This article is over 6 years old

Houston Matters

Not A Fan Of Job Interviews? Try Applying To Be An Astronaut

Houston resident Bob Hines talks about being selected for NASA’s 2017 class of astronaut candidates.

Bob Hines - Astronaut Candidate - NASA(Above: Bob Hines is one of 12 members of NASA’s 2017 class of astronaut candidates. Photo: Robert Markowitz/NASA)

In just a few weeks, Houston resident Bob Hines and 11 others will report for two years of training as part of NASA’s 2017 Astronaut Candidate Class. That’s pretty impressive considering there were over 18,000 applicants.

Houston Matters producer Maggie Martin talked with Hines on the day after the announcement back in June about the application process and what he's looking forward to most as he prepares to start training.

Hines said he applied in February of 2016. Months later, he began an intense interview process and medical examinations.

“I can’t think of anywhere else where you apply for a job and find out a year and a half later that you get hired,” Hines said.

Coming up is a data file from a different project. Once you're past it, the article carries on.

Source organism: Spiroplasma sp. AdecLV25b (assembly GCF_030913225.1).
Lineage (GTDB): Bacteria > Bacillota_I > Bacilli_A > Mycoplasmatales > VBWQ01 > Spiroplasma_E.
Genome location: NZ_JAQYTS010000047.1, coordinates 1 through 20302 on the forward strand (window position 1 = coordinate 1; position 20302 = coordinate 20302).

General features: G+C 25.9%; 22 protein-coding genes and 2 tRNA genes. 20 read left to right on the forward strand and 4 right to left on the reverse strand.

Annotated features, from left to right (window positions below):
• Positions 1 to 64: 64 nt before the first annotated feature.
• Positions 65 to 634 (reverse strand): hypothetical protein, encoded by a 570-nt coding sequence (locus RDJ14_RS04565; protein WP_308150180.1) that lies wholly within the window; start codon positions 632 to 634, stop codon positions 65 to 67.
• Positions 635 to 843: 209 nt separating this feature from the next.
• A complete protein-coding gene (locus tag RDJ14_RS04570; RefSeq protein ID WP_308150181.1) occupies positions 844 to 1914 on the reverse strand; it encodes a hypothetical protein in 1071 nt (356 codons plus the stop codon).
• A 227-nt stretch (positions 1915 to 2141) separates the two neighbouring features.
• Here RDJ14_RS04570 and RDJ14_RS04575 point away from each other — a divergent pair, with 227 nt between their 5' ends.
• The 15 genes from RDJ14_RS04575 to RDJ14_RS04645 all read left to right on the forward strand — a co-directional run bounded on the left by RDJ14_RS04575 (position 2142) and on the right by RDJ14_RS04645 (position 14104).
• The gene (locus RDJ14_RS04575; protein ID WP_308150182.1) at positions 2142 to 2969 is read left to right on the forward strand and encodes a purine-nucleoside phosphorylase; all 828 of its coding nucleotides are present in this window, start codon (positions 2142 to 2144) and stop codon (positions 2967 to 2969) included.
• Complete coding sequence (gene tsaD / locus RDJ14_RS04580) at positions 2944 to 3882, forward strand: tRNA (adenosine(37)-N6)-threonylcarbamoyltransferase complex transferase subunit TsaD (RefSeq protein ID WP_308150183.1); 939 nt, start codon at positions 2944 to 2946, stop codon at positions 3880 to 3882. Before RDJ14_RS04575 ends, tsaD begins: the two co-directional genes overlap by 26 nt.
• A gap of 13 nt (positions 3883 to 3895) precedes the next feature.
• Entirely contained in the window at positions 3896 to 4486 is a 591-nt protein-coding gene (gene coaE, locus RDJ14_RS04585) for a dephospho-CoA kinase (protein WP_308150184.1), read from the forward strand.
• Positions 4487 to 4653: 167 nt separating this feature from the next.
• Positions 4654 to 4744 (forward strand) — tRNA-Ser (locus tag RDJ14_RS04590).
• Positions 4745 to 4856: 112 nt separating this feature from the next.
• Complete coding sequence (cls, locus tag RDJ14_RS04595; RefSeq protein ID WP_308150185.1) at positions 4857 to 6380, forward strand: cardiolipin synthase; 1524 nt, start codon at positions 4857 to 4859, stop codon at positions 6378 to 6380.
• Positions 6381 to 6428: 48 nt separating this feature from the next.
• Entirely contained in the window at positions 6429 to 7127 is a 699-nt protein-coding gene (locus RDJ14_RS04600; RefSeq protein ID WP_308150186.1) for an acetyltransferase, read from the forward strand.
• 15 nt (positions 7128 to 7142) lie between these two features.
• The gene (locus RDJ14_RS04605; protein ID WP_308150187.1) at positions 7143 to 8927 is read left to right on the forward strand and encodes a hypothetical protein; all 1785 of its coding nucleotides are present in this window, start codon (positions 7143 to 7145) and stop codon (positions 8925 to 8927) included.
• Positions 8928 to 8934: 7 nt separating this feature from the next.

Hines already works at Johnson Space Center as a research pilot and relishes the fact that he wont have to uproot his family to follow this dream.

So how did he get the news that he was chosen? On the day he was supposed to get the news, he took a training flight. But instead of his usual companion on the mission, the chief of the astronaut office was in the back seat of the aircraft. Hines said the two didn’t talk about anything related to the decision during the whole flight. But then, when they landed back at Ellington Field, various personnel and several astronauts were waiting for him.

“And they met us outside the airplane and said, ‘Hey, I’ve got a job offer for you.’ So it was pretty awesome…and to be able to experience it and be told in person was pretty special,” Hines said.

Now begins the next long journey for Hines — two years of training to be an astronaut. He said he thinks the hardest part might be having to learn Russian.

“Learning a foreign language as an adult is challenging,” he said. “We’re all fairly technically oriented individuals, but that doesn’t really fit into the technical aptitude side of it. So I’ll be interested to see how that goes.”

Seven men and five women (including Loral O'Hara from Sugar Land) have been chosen for the group of trainees. Vice President Mike Pence was at the ceremony at the Johnson Space Center on June 7, 2017, promising that the Trump Administration is firmly committed to NASA's mission.

These new astronauts will be doing research on the International Space Station, or traveling to the moon or Mars.